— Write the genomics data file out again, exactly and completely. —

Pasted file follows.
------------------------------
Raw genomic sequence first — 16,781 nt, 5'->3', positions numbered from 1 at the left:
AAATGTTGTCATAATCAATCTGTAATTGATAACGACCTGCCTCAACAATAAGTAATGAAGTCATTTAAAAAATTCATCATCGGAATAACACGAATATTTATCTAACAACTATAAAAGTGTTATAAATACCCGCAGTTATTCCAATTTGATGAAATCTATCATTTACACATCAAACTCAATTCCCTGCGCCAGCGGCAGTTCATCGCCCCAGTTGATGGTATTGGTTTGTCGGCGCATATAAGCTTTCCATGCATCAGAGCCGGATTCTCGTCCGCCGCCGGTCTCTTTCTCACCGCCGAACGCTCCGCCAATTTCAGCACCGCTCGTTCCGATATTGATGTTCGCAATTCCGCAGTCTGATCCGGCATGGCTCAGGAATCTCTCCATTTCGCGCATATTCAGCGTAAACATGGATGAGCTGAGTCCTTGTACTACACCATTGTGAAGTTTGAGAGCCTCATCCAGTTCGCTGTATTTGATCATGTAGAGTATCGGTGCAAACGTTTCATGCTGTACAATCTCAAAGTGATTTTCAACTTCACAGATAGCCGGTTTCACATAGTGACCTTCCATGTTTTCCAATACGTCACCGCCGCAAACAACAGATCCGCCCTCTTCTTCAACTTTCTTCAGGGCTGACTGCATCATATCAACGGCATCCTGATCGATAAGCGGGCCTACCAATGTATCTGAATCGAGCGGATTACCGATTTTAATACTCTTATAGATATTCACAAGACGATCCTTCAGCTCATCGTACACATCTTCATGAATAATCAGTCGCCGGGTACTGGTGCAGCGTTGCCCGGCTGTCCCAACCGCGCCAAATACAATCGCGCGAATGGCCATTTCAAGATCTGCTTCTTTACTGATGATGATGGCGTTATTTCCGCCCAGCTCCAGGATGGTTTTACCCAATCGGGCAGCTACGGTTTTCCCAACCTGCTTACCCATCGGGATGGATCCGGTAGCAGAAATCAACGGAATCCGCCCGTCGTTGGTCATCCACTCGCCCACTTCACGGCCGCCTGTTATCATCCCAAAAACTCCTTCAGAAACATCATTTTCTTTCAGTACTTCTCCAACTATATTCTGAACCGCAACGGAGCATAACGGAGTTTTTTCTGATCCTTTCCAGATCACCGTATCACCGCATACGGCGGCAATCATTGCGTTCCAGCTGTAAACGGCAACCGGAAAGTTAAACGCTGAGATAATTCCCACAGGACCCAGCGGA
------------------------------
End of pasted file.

Raw genomic sequence first — 16,781 nt, 5'->3', positions numbered from 1 at the left:
AAATGTTGTCATAATCAATCTGTAATTGATAACGACCTGCCTCAACAATAAGTAATGAAGTCATTTAAAAAATTCATCATCGGAATAACACGAATATTTATCTAACAACTATAAAAGTGTTATAAATACCCGCAGTTATTCCAATTTGATGAAATCTATCATTTACACATCAAACTCAATTCCCTGCGCCAGCGGCAGTTCATCGCCCCAGTTGATGGTATTGGTTTGTCGGCGCATATAAGCTTTCCATGCATCAGAGCCGGATTCTCGTCCGCCGCCGGTCTCTTTCTCACCGCCGAACGCTCCGCCAATTTCAGCACCGCTCGTTCCGATATTGATGTTCGCAATTCCGCAGTCTGATCCGGCATGGCTCAGGAATCTCTCCATTTCGCGCATATTCAGCGTAAACATGGATGAGCTGAGTCCTTGTACTACACCATTGTGAAGTTTGAGAGCCTCATCCAGTTCGCTGTATTTGATCATGTAGAGTATCGGTGCAAACGTTTCATGCTGTACAATCTCAAAGTGATTTTCAACTTCACAGATAGCCGGTTTCACATAGTGACCTTCCATGTTTTCCAATACGTCACCGCCGCAAACAACAGATCCGCCCTCTTCTTCAACTTTCTTCAGGGCTGACTGCATCATATCAACGGCATCCTGATCGATAAGCGGGCCTACCAATGTATCTGAATCGAGCGGATTACCGATTTTAATACTCTTATAGATATTCACAAGACGATCCTTCAGCTCATCGTACACATCTTCATGAATAATCAGTCGCCGGGTACTGGTGCAGCGTTGCCCGGCTGTCCCAACCGCGCCAAATACAATCGCGCGAATGGCCATTTCAAGATCTGCTTCTTTACTGATGATGATGGCGTTATTTCCGCCCAGCTCCAGGATGGTTTTACCCAATCGGGCAGCTACGGTTTTCCCAACCTGCTTACCCATCGGGATGGATCCGGTAGCAGAAATCAACGGAATCCGCCCGTCGTTGGTCATCCACTCGCCCACTTCACGGCCGCCTGTTATCATCCCAAAAACTCCTTCAGAAACATCATTTTCTTTCAGTACTTCTCCAACTATATTCTGAACCGCAACGGAGCATAACGGAGTTTTTTCTGATCCTTTCCAGATCACCGTATCACCGCATACGGCGGCAATCATTGCGTTCCAGCTGTAAACGGCAACCGGAAAGTTAAACGCTGAGATAATTCCCACAGGACCCAGCGGA